In the Tale of The Fall of Gondolin are two of the greatest powers in the world. There is Morgoth of the uttermost evil, unseen in this story but ruling over a vast military power from his fortress of Angband. Deeply opposed to Morgoth is Ulmo, second in might only to Manwë, chief of the Valar: he is called the Lord of Waters, of all seas, lakes, and rivers under the sky. But he works in secret in Middle-earth to support the Noldor, the kindred of the Elves among whom were numbered Húrin and Túrin Turambar.
Central to this enmity of the gods is the city of Gondolin, beautiful but undiscoverable. It was built and peopled by Noldorin Elves who, when they dwelt in Valinor, the land of the gods, rebelled against their rule and fled to Middle-earth. Turgon King of Gondolin is hated and feared above all his enemies by Morgoth, who seeks in vain to discover the marvellously hidden city, while the gods in Valinor in heated debate largely refuse to intervene in support of Ulmo’s desires and designs.
Into this world comes Tuor, cousin of Túrin, the instrument of Ulmo’s designs. Guided unseen by him Tuor sets out from the land of his birth on the fearful journey to Gondolin, and in one of the most arresting moments in the history of Middle-earth the sea-god himself appears to him, rising out of the ocean in the midst of a storm. In Gondolin he becomes great; he is wedded to Idril, Turgon’s daughter, and their son is Eärendel, whose birth and profound importance in days to come is foreseen by Ulmo.
At last comes the terrible ending. Morgoth learns through an act of supreme treachery all that he needs to mount a devastating attack on the city, with Balrogs and dragons and numberless Orcs. After a minutely observed account of the fall of Gondolin, the tale ends with the escape of Túrin and Idril, with the child Eärendel, looking back from a cleft in the mountains as they flee southward, at the blazing wreckage of their city. They were journeying into a new story, the Tale of Eärendel, which Tolkien never wrote, but which is sketched out in this book from other sources.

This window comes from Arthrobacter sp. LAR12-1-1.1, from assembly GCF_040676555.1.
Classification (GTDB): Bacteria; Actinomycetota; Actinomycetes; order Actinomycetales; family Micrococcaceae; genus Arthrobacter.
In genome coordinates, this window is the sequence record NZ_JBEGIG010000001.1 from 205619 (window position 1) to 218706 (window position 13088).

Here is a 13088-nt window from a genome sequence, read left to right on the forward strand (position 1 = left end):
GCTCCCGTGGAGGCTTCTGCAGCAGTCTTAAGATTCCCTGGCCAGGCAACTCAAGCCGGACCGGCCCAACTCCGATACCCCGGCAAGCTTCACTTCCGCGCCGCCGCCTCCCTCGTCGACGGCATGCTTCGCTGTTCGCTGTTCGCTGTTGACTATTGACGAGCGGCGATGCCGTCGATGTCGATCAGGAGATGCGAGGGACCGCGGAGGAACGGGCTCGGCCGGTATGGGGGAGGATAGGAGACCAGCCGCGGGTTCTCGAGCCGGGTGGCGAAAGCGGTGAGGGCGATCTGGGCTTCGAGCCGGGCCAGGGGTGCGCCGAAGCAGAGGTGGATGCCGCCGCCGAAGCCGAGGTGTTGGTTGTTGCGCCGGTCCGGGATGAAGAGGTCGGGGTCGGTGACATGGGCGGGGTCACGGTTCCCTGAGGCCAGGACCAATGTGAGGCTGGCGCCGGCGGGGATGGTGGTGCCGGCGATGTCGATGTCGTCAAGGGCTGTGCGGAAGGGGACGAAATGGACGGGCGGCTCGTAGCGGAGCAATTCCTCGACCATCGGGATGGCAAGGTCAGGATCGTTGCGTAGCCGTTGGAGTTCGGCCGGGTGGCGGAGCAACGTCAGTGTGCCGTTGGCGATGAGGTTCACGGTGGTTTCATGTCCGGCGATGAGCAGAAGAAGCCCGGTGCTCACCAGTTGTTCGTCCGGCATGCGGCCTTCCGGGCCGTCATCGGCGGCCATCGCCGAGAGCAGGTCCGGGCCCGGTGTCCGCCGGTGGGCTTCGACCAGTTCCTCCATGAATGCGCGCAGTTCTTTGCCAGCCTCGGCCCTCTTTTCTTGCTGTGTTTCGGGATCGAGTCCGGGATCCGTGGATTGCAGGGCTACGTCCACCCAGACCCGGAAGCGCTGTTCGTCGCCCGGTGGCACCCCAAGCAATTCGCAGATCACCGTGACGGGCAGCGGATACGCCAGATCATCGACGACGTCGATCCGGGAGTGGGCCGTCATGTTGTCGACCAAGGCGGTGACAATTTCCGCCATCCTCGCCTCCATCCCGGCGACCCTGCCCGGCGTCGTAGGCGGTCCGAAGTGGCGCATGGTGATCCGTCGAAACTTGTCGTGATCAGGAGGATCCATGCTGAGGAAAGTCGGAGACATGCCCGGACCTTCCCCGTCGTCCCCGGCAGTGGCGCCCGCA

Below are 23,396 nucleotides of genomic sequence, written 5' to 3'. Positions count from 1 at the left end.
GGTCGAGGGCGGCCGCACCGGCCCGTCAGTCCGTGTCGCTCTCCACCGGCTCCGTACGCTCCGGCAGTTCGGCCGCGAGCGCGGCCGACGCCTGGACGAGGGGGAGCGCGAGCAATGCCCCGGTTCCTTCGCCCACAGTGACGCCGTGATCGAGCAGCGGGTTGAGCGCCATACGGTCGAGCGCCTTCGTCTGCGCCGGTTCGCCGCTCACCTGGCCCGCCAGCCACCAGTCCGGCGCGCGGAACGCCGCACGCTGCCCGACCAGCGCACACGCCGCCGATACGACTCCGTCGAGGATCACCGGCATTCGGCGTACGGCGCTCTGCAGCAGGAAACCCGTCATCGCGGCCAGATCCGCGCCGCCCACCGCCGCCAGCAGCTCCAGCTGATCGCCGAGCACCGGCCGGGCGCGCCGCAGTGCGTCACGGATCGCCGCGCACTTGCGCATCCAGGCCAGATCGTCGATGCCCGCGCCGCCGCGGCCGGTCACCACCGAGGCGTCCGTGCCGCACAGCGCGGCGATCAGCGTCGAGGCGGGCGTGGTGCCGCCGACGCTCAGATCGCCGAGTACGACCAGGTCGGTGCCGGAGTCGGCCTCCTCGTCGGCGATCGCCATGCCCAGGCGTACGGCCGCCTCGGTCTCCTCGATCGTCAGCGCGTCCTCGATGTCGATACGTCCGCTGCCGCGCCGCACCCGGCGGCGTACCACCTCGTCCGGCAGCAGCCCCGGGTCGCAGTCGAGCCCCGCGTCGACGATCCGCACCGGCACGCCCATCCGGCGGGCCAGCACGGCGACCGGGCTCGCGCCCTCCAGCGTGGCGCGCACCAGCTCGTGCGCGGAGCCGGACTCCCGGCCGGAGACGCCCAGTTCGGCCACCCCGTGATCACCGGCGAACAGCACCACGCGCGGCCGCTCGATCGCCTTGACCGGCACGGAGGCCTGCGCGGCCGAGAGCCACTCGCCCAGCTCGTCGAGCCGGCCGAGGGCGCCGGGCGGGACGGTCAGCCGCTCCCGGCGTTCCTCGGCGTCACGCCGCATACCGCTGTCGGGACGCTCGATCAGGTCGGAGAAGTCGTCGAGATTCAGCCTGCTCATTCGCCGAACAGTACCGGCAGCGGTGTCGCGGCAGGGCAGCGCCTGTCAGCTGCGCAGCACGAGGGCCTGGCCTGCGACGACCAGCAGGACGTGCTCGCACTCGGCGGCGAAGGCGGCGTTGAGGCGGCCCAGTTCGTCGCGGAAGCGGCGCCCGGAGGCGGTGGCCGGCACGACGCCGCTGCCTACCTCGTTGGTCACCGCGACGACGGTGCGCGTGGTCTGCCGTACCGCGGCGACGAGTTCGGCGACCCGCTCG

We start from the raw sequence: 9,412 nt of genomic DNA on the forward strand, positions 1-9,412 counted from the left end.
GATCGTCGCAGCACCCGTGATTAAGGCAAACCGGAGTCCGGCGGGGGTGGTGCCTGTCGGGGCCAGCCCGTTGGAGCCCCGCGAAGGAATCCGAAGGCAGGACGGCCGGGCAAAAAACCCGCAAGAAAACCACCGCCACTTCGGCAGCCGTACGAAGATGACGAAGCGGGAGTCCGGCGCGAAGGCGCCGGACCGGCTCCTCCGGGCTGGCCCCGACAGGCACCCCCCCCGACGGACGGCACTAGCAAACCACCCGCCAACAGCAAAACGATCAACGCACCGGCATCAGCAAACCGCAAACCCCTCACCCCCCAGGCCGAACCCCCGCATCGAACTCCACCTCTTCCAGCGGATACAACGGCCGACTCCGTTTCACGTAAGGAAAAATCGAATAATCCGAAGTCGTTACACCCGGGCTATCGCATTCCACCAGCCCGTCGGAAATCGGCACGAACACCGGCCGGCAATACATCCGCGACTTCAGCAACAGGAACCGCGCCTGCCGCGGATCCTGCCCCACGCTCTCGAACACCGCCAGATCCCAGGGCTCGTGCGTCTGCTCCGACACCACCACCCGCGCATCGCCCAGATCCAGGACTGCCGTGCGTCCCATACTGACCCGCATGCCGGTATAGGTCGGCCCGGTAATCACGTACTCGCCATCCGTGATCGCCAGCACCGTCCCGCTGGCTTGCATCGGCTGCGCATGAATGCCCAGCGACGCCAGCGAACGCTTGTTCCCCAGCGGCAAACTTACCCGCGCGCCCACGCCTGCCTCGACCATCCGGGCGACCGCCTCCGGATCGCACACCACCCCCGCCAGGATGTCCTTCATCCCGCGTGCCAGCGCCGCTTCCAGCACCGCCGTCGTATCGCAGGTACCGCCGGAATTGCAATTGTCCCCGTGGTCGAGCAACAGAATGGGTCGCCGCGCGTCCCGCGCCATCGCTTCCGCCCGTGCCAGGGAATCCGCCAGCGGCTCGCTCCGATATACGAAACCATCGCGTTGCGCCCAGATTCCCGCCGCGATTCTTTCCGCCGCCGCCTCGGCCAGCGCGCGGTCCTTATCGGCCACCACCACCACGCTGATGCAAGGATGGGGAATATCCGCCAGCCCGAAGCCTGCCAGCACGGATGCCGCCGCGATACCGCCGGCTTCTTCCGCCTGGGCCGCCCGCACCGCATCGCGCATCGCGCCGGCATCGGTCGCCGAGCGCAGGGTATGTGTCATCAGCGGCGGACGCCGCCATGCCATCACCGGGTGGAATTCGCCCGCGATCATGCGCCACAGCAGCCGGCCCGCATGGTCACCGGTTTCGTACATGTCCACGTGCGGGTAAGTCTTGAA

Following his presentation of Beren and Lúthien Christopher Tolkien has used the same ‘history in sequence’ mode in the writing of this edition of The Fall of Gondolin. In the words of J.R.R. Tolkien, it was ‘the first real story of this imaginary world’ and, together with Beren and Lúthien and The Children of Húrin, he regarded it as one of the three ‘Great Tales’ of the Elder Days.
Here it is! Third novel in the first age of Middle Earth.. Now I have written on a number of events that take place during this time and the links are as follows:
Middle Earth Challenge: Tom Bombadil
Middle Earth Challenge: The Children of Húrin
What Are The Origins Of The TROLLS? | History of Middle-Earth | Lore
The Fall of Gondolin was set into motion a few decades after the Nírnaeth Arnoediad (which is the fifth battle against morgoth in the first age of Middle Earth). Now keep in mind that the War of the Great Jewels (The Silmaril) went on for decades and decades. There were six great battles that took place: